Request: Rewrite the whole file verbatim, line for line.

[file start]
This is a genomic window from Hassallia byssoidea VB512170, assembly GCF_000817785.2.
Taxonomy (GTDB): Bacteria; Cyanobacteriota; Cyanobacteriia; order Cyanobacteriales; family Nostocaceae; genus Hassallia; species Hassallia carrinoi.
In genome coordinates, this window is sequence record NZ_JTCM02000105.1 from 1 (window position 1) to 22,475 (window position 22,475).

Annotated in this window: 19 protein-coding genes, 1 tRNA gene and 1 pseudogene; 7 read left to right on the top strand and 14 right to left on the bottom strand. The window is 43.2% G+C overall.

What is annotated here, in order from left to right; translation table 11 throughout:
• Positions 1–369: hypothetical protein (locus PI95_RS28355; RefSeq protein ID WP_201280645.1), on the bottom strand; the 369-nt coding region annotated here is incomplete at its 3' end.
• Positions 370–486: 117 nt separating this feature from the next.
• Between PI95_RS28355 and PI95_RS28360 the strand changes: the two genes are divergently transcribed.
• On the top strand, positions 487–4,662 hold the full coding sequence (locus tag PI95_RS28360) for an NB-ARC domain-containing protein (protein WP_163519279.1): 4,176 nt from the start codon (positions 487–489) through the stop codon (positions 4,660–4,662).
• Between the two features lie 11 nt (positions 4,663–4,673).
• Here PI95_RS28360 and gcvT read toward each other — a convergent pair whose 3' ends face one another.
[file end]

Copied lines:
This is a genomic window from Hassallia byssoidea VB512170, assembly GCF_000817785.2.
Taxonomy (GTDB): Bacteria; Cyanobacteriota; Cyanobacteriia; order Cyanobacteriales; family Nostocaceae; genus Hassallia; species Hassallia carrinoi.
In genome coordinates, this window is sequence record NZ_JTCM02000105.1 from 1 (window position 1) to 22,475 (window position 22,475).

Annotated in this window: 19 protein-coding genes, 1 tRNA gene and 1 pseudogene; 7 read left to right on the top strand and 14 right to left on the bottom strand. The window is 43.2% G+C overall.

What is annotated here, in order from left to right; translation table 11 throughout:
• Positions 1–369: hypothetical protein (locus PI95_RS28355; RefSeq protein ID WP_201280645.1), on the bottom strand; the 369-nt coding region annotated here is incomplete at its 3' end.
• Positions 370–486: 117 nt separating this feature from the next.
• Between PI95_RS28355 and PI95_RS28360 the strand changes: the two genes are divergently transcribed.
• On the top strand, positions 487–4,662 hold the full coding sequence (locus tag PI95_RS28360) for an NB-ARC domain-containing protein (protein WP_163519279.1): 4,176 nt from the start codon (positions 487–489) through the stop codon (positions 4,660–4,662).
• Between the two features lie 11 nt (positions 4,663–4,673).
• Here PI95_RS28360 and gcvT read toward each other — a convergent pair whose 3' ends face one another.